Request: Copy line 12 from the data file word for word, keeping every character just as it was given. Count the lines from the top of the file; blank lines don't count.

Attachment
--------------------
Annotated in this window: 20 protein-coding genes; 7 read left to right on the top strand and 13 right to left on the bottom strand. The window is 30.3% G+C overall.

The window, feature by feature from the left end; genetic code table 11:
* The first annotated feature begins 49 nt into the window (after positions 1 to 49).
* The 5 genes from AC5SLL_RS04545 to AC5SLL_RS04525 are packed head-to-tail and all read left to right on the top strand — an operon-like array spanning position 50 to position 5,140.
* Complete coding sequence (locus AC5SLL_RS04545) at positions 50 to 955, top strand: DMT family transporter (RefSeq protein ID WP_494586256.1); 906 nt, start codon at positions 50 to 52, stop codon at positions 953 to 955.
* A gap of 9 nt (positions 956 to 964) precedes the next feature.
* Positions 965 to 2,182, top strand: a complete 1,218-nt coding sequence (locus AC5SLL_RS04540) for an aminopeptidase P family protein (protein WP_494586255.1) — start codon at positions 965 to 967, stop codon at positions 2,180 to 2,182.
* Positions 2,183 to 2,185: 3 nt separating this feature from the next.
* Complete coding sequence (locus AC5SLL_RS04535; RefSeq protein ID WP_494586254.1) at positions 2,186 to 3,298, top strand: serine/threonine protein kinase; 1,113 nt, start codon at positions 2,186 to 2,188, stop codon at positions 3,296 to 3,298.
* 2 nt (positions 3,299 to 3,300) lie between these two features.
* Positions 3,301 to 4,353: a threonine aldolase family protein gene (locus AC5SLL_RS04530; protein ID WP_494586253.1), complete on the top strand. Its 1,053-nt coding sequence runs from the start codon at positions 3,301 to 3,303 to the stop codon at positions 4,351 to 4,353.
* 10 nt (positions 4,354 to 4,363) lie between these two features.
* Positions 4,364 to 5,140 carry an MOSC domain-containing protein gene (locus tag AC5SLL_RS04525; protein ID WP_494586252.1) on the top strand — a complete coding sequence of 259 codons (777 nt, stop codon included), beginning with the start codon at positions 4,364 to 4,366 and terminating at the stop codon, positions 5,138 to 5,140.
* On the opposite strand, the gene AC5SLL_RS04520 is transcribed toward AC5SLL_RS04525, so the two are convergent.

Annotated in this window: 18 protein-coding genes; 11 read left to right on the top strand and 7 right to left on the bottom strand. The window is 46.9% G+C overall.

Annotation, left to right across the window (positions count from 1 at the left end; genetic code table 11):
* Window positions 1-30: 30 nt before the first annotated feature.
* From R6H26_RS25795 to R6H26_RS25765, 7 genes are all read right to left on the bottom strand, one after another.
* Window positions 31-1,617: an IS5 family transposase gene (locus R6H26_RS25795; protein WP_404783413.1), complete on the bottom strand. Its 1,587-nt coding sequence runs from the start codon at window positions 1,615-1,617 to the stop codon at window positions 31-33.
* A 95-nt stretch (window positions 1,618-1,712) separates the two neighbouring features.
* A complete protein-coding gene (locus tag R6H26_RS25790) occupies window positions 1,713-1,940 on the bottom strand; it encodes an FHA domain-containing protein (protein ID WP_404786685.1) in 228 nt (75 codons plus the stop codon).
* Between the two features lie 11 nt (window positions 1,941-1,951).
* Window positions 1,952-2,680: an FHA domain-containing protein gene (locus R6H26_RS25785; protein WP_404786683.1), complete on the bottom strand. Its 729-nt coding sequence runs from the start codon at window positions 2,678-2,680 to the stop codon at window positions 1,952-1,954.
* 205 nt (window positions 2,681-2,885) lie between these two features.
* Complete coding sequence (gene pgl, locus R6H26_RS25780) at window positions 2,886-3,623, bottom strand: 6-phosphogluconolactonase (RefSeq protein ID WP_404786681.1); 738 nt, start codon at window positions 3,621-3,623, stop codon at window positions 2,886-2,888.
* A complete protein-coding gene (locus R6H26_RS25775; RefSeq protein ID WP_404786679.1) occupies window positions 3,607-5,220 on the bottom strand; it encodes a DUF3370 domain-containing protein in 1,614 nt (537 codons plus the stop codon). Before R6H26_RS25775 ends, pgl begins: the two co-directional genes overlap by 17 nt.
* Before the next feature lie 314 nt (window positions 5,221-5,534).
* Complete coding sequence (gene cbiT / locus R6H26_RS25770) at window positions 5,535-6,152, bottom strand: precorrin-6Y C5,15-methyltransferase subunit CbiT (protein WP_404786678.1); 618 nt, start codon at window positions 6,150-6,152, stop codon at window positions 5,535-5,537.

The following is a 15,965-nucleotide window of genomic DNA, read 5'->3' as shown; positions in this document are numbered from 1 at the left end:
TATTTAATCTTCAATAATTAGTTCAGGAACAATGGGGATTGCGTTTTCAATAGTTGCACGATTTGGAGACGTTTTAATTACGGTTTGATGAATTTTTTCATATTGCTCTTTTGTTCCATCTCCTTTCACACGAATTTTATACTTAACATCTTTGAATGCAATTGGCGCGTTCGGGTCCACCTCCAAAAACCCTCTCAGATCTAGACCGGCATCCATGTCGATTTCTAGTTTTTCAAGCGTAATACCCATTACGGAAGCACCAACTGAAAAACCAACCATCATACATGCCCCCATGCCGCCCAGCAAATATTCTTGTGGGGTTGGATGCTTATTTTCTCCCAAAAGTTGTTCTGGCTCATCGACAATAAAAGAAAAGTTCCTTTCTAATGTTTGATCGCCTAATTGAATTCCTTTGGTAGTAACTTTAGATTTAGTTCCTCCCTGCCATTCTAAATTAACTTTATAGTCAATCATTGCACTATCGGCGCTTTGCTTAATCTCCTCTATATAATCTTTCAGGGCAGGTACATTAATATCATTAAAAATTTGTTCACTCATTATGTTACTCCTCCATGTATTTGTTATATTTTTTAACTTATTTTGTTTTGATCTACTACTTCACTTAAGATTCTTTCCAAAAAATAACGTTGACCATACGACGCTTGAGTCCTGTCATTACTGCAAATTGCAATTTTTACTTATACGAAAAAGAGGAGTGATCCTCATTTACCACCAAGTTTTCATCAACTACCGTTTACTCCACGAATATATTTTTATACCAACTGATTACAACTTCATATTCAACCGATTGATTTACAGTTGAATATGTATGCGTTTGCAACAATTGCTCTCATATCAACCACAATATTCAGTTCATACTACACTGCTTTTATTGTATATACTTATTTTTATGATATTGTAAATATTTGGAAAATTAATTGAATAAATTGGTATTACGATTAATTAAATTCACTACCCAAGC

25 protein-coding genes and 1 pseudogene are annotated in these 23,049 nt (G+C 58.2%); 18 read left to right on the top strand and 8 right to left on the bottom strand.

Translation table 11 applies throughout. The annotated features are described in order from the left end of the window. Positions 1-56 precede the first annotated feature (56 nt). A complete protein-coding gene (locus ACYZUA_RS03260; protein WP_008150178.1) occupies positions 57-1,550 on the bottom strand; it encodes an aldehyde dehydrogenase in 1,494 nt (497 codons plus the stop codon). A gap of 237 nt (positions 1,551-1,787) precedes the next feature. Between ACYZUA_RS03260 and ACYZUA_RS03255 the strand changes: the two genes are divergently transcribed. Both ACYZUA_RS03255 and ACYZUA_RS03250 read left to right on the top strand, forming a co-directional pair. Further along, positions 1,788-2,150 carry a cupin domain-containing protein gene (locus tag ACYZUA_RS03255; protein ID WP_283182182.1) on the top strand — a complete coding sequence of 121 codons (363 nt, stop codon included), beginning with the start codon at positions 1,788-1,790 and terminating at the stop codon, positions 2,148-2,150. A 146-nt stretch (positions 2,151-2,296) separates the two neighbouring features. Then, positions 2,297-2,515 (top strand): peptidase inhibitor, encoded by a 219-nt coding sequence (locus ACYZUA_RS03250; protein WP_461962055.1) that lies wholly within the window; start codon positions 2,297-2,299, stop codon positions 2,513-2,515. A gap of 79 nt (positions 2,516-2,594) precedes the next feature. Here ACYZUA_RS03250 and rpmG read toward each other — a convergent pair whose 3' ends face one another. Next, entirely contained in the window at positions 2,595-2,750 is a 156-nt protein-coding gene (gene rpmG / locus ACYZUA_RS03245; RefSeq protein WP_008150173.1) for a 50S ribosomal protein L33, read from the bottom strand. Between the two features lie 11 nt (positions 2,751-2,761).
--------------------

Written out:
* 10 nt (positions 4,354 to 4,363) lie between these two features.